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Would Victor dare to take Lillee from off stump over square leg? Would Archie have the temerity to advance to Warne as he revelled in doing to the slow bowlers of his day?
There will forever be a profound sadness that Victor Trumper and Archie Jackson died so young. Trumper was taken by Bright's disease at 37 and Jackson succumbed to tuberculosis at 23, on the very day England won the fourth Test of the infamous Bodyline series in 1932-33.
These were gentle and generous men who were regarded as batting geniuses by their peers and the critics of the day. All these summers on, the very mention of their names continues to elicit a range of emotions and musings about what might have been.
Trumper's gifts were astonishing. As AG "Johnnie" Moyes the distinguished Australian broadcaster and writer so famously observed: "When he came, he opened the windows of the mind to a new vision of what batting could be." Jackson, who was five when Trumper died in 1915, was blessed with such rare ability that by the time he scored a century in his first Test match, at the age of 19, he was already hailed as the second Trumper. But it was the frailty of his body and not the weight of expectation that crushed him. He only played eight Tests.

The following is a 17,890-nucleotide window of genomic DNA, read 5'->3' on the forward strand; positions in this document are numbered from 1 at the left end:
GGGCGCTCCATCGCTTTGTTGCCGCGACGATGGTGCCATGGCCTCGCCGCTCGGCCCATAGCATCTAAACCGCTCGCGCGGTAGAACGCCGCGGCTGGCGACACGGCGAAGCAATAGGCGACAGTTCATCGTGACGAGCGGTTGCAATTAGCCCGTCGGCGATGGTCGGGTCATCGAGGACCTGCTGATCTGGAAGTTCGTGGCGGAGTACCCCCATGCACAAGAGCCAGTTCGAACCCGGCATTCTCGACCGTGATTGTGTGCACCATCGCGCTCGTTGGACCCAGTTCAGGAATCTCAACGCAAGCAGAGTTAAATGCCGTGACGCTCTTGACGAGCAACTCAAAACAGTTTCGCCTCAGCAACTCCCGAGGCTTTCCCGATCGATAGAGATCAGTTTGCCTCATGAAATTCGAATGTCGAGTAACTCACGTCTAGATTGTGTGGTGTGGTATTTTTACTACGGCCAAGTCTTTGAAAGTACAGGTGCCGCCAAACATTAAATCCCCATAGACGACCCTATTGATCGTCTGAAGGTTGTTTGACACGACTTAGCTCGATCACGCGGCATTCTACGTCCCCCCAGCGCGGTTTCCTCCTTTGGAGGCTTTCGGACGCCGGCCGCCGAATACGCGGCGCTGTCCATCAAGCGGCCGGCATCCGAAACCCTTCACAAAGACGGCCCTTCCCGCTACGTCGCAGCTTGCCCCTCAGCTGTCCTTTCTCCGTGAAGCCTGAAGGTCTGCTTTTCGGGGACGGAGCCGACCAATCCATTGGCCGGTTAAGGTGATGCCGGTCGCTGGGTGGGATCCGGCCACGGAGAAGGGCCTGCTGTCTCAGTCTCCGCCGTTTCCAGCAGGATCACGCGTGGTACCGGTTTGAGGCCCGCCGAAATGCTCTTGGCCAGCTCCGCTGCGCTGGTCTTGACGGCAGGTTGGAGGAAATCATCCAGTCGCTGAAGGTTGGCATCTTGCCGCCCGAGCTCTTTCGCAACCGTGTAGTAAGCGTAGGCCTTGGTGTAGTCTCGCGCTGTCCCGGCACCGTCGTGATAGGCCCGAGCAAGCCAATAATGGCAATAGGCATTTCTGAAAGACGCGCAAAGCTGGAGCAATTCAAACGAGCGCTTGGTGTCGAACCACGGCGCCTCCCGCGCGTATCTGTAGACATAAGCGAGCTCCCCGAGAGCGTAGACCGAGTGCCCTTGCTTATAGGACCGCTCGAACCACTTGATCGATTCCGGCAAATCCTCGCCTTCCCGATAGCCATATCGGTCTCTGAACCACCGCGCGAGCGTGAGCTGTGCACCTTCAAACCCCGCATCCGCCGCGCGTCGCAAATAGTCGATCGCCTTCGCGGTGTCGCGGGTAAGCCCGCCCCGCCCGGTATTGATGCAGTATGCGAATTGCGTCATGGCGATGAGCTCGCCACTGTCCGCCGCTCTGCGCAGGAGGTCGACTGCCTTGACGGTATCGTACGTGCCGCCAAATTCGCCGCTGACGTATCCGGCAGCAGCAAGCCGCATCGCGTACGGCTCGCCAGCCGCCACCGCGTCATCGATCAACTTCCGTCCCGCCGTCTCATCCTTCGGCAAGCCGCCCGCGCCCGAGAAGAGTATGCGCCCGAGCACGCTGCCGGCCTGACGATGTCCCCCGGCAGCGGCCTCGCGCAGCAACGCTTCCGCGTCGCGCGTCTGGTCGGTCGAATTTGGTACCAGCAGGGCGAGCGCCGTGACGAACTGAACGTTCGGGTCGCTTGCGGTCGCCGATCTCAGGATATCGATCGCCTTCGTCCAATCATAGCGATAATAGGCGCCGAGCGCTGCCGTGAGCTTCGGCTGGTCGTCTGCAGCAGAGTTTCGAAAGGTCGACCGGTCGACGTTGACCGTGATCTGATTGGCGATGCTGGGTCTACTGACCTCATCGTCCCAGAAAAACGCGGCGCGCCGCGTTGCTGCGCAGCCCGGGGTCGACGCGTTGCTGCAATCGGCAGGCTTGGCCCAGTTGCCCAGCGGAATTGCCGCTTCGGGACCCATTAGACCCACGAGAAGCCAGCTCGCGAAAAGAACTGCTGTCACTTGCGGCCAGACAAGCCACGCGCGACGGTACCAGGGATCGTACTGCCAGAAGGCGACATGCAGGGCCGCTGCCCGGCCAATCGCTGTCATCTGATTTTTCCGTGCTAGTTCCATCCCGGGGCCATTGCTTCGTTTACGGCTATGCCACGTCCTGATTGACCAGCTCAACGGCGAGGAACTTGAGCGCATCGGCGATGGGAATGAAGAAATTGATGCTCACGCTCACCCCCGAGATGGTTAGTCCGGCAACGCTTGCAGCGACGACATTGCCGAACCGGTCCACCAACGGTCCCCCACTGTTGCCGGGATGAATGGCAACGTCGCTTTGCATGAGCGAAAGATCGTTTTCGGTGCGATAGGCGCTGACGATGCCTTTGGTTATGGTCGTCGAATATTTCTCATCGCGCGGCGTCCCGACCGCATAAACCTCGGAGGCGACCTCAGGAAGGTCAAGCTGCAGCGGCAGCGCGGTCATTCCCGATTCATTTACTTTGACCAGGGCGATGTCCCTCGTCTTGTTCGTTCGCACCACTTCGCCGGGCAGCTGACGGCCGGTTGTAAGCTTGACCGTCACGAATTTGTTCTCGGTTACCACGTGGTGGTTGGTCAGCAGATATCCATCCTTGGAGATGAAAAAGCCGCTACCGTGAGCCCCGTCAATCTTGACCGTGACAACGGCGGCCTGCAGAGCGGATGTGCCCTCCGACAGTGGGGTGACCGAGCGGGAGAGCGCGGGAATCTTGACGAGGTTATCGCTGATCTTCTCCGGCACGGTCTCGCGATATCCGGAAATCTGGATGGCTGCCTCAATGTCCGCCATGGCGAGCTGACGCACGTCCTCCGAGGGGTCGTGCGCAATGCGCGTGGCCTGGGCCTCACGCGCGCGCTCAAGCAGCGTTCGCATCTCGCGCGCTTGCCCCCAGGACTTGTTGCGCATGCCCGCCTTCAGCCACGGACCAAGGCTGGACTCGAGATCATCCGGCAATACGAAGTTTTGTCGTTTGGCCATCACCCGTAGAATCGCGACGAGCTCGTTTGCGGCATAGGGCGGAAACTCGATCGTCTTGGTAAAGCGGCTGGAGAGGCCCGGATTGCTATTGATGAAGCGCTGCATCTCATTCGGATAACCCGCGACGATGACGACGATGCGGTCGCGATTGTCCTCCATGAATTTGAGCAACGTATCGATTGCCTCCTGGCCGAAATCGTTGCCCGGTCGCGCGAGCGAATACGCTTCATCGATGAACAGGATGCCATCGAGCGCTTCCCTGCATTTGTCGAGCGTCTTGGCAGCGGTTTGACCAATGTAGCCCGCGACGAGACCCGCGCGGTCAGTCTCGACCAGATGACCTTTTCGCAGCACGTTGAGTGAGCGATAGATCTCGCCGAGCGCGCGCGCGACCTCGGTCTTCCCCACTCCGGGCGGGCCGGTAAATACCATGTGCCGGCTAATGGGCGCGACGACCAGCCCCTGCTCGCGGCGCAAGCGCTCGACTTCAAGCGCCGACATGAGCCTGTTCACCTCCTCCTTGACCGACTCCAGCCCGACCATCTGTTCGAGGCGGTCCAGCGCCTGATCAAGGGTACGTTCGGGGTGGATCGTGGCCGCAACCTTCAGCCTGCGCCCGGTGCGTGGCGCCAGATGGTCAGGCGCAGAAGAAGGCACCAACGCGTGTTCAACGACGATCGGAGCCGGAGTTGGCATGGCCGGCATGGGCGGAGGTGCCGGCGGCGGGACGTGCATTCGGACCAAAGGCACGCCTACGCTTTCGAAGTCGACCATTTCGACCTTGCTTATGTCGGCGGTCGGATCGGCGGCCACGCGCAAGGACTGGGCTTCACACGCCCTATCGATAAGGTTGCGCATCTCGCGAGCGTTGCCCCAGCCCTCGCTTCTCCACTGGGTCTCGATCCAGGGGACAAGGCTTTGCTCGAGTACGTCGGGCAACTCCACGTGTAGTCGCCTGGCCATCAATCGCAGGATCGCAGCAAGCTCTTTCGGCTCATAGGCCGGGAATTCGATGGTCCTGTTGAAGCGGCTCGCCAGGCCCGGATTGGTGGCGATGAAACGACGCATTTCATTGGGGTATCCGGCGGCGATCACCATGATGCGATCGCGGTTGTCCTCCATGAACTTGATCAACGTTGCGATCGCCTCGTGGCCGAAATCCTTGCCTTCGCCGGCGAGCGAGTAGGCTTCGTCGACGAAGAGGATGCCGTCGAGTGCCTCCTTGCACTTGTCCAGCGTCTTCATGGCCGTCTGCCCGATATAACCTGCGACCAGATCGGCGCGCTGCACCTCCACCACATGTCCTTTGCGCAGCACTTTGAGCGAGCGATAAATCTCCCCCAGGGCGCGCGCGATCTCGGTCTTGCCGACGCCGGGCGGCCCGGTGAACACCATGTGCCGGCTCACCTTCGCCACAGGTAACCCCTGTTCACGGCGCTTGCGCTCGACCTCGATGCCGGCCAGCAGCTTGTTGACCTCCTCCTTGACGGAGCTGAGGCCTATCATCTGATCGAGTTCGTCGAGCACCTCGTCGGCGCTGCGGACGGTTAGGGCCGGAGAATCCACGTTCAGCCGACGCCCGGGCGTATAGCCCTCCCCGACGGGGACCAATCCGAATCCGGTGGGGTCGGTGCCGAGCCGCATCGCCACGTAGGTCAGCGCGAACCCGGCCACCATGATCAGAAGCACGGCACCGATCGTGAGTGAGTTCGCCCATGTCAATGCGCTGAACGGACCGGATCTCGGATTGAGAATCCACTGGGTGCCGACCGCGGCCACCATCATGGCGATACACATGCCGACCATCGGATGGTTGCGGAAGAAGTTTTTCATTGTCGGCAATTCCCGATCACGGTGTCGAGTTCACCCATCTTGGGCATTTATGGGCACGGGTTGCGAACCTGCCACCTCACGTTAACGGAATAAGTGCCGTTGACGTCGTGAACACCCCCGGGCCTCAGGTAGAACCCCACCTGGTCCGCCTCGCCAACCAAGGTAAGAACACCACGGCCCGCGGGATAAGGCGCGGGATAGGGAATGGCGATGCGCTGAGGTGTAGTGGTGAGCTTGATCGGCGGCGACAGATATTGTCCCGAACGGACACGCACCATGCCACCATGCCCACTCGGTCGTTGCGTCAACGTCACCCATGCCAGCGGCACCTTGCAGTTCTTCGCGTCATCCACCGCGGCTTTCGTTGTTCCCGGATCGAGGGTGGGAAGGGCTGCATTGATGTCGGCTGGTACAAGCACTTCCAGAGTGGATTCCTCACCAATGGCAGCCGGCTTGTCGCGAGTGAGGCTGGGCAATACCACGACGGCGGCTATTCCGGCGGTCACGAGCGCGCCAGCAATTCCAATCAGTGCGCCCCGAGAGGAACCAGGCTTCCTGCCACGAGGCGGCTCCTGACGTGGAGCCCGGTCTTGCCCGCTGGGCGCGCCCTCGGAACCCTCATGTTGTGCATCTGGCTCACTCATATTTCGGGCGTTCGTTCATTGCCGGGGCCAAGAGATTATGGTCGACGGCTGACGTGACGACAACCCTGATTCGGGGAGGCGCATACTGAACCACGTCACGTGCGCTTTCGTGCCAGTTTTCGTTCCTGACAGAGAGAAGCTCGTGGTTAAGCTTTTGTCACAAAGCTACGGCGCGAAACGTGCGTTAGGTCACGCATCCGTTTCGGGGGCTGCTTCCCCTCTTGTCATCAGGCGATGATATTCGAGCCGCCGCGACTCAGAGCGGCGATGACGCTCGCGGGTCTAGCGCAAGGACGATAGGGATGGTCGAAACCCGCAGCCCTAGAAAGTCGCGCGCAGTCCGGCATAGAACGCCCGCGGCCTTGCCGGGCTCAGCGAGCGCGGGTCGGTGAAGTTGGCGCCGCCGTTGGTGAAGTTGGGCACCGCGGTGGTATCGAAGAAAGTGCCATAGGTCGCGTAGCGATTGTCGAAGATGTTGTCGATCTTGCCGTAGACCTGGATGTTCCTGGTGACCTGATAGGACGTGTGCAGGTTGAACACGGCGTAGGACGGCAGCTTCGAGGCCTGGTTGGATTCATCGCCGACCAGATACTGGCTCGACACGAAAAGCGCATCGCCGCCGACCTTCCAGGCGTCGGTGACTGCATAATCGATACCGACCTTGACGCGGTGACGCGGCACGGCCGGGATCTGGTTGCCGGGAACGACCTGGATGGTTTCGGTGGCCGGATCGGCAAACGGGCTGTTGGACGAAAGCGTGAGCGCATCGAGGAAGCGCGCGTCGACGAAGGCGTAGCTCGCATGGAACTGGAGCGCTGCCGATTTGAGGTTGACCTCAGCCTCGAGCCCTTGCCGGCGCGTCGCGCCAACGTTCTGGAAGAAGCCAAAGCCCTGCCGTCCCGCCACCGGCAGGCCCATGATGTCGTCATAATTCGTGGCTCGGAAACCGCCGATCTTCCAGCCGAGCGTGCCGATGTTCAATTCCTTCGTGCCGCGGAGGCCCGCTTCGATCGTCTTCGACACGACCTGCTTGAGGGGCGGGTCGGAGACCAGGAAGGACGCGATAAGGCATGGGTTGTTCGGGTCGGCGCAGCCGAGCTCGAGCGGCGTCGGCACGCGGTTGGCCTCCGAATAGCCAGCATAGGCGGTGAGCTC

What joy it would be to see these remarkable men pit their skills against maestros of recent times - rugged and combative extroverts Dennis Lillee and Shane Warne. Would Victor dare to take Lillee from off stump over square leg, or to late-cut Warne just as the ball was to nestle in the keeper's gloves? Would Archie have the temerity to hit Lillee on the up through cover-point or to advance to Warne as he revelled in doing to the slow bowlers of his day?
One senses they would.
Mike Coward is a cricket writer with the Australian. This article was first published in the print edition of Cricinfo Magazine in 2006
© ESPN Sports Media Ltd.
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